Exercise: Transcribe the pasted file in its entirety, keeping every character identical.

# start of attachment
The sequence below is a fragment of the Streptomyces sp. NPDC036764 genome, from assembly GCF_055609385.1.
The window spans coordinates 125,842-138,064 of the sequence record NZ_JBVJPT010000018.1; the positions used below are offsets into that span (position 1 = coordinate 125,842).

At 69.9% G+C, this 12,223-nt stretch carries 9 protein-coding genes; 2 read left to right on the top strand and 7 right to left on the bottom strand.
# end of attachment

The sequence below is a fragment of the Streptomyces sp. NPDC036764 genome, from assembly GCF_055609385.1.
The window spans coordinates 125,842-138,064 of the sequence record NZ_JBVJPT010000018.1; the positions used below are offsets into that span (position 1 = coordinate 125,842).

At 69.9% G+C, this 12,223-nt stretch carries 9 protein-coding genes; 2 read left to right on the top strand and 7 right to left on the bottom strand.